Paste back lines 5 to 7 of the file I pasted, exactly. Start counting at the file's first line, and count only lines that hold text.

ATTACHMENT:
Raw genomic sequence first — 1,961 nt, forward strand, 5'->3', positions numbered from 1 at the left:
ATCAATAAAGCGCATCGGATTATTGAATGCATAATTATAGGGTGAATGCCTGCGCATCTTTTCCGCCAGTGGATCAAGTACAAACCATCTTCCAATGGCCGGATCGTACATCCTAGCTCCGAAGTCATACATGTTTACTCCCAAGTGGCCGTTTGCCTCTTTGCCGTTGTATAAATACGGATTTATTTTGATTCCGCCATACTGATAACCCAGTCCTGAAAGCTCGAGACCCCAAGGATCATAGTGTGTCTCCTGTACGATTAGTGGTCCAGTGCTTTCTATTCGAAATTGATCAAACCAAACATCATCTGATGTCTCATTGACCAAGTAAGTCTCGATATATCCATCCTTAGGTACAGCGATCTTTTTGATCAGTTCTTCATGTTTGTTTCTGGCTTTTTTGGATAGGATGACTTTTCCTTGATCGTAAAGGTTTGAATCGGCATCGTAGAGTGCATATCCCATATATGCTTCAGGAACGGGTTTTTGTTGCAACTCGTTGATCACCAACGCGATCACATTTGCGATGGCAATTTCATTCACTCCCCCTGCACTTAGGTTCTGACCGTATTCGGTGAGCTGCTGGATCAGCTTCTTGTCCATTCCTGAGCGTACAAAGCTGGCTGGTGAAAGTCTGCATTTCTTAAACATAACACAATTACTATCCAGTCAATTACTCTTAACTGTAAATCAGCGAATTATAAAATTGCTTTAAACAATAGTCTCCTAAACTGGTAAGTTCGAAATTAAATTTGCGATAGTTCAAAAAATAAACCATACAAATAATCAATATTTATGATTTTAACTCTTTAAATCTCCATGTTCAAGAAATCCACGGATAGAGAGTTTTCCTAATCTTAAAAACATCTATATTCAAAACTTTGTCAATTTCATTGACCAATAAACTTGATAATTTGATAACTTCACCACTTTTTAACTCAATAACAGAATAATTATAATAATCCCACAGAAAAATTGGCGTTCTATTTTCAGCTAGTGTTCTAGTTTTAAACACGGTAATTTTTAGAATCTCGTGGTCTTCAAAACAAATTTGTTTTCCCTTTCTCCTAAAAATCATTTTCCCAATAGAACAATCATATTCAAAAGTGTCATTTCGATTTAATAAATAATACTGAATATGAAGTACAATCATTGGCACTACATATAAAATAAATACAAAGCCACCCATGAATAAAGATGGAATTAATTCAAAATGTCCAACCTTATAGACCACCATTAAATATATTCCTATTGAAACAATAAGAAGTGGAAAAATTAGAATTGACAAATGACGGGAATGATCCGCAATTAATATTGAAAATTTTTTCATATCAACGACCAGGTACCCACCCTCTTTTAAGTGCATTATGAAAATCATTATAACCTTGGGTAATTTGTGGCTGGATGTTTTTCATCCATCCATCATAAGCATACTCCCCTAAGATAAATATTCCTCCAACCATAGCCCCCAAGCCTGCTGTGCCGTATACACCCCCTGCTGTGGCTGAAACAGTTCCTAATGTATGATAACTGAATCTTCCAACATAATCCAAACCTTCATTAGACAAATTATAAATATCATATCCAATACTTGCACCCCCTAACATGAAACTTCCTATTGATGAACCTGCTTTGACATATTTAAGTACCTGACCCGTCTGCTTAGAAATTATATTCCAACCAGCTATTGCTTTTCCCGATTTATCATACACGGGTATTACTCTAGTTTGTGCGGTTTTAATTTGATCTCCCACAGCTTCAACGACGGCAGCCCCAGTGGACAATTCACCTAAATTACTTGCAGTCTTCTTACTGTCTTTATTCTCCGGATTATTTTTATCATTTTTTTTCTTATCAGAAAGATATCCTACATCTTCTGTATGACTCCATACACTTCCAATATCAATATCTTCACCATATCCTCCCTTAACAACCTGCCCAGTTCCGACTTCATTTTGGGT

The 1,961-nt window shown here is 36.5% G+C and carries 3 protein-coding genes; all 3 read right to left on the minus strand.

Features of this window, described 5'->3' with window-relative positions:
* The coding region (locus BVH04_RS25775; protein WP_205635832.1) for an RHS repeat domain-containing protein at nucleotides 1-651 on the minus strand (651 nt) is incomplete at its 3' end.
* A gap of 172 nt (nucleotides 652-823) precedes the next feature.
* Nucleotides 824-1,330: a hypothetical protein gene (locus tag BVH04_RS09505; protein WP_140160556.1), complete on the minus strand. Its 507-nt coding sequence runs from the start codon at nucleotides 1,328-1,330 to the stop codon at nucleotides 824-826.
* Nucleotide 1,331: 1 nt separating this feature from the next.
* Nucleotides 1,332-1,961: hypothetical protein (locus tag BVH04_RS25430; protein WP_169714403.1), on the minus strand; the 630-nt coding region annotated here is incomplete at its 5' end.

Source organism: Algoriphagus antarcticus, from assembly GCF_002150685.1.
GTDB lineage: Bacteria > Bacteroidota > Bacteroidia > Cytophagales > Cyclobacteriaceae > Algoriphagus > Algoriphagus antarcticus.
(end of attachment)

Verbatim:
* The coding region (locus BVH04_RS25775; protein WP_205635832.1) for an RHS repeat domain-containing protein at nucleotides 1-651 on the minus strand (651 nt) is incomplete at its 3' end.
* A gap of 172 nt (nucleotides 652-823) precedes the next feature.
* Nucleotides 824-1,330: a hypothetical protein gene (locus tag BVH04_RS09505; protein WP_140160556.1), complete on the minus strand. Its 507-nt coding sequence runs from the start codon at nucleotides 1,328-1,330 to the stop codon at nucleotides 824-826.